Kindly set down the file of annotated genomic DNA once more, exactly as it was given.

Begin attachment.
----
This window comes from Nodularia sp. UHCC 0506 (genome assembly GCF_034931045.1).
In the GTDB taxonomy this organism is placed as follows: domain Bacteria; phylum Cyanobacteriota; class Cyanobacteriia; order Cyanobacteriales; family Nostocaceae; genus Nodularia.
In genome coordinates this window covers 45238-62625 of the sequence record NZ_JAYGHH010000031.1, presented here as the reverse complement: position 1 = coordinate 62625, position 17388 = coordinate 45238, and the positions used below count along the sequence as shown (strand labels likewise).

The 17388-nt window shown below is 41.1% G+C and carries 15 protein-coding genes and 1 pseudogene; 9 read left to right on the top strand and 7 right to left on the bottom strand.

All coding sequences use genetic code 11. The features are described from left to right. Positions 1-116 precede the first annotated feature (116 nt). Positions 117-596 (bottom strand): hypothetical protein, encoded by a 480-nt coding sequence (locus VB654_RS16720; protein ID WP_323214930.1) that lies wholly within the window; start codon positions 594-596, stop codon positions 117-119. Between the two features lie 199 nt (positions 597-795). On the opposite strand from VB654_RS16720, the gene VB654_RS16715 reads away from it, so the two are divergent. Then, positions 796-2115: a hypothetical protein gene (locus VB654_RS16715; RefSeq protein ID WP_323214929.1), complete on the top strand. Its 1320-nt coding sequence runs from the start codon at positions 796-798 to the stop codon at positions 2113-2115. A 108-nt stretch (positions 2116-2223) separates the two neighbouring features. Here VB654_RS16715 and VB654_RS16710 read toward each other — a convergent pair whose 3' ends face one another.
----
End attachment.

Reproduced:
This window comes from Nodularia sp. UHCC 0506 (genome assembly GCF_034931045.1).
In the GTDB taxonomy this organism is placed as follows: domain Bacteria; phylum Cyanobacteriota; class Cyanobacteriia; order Cyanobacteriales; family Nostocaceae; genus Nodularia.
In genome coordinates this window covers 45238-62625 of the sequence record NZ_JAYGHH010000031.1, presented here as the reverse complement: position 1 = coordinate 62625, position 17388 = coordinate 45238, and the positions used below count along the sequence as shown (strand labels likewise).

The 17388-nt window shown below is 41.1% G+C and carries 15 protein-coding genes and 1 pseudogene; 9 read left to right on the top strand and 7 right to left on the bottom strand.

All coding sequences use genetic code 11. The features are described from left to right. Positions 1-116 precede the first annotated feature (116 nt). Positions 117-596 (bottom strand): hypothetical protein, encoded by a 480-nt coding sequence (locus VB654_RS16720; protein ID WP_323214930.1) that lies wholly within the window; start codon positions 594-596, stop codon positions 117-119. Between the two features lie 199 nt (positions 597-795). On the opposite strand from VB654_RS16720, the gene VB654_RS16715 reads away from it, so the two are divergent. Then, positions 796-2115: a hypothetical protein gene (locus VB654_RS16715; RefSeq protein ID WP_323214929.1), complete on the top strand. Its 1320-nt coding sequence runs from the start codon at positions 796-798 to the stop codon at positions 2113-2115. A 108-nt stretch (positions 2116-2223) separates the two neighbouring features. Here VB654_RS16715 and VB654_RS16710 read toward each other — a convergent pair whose 3' ends face one another.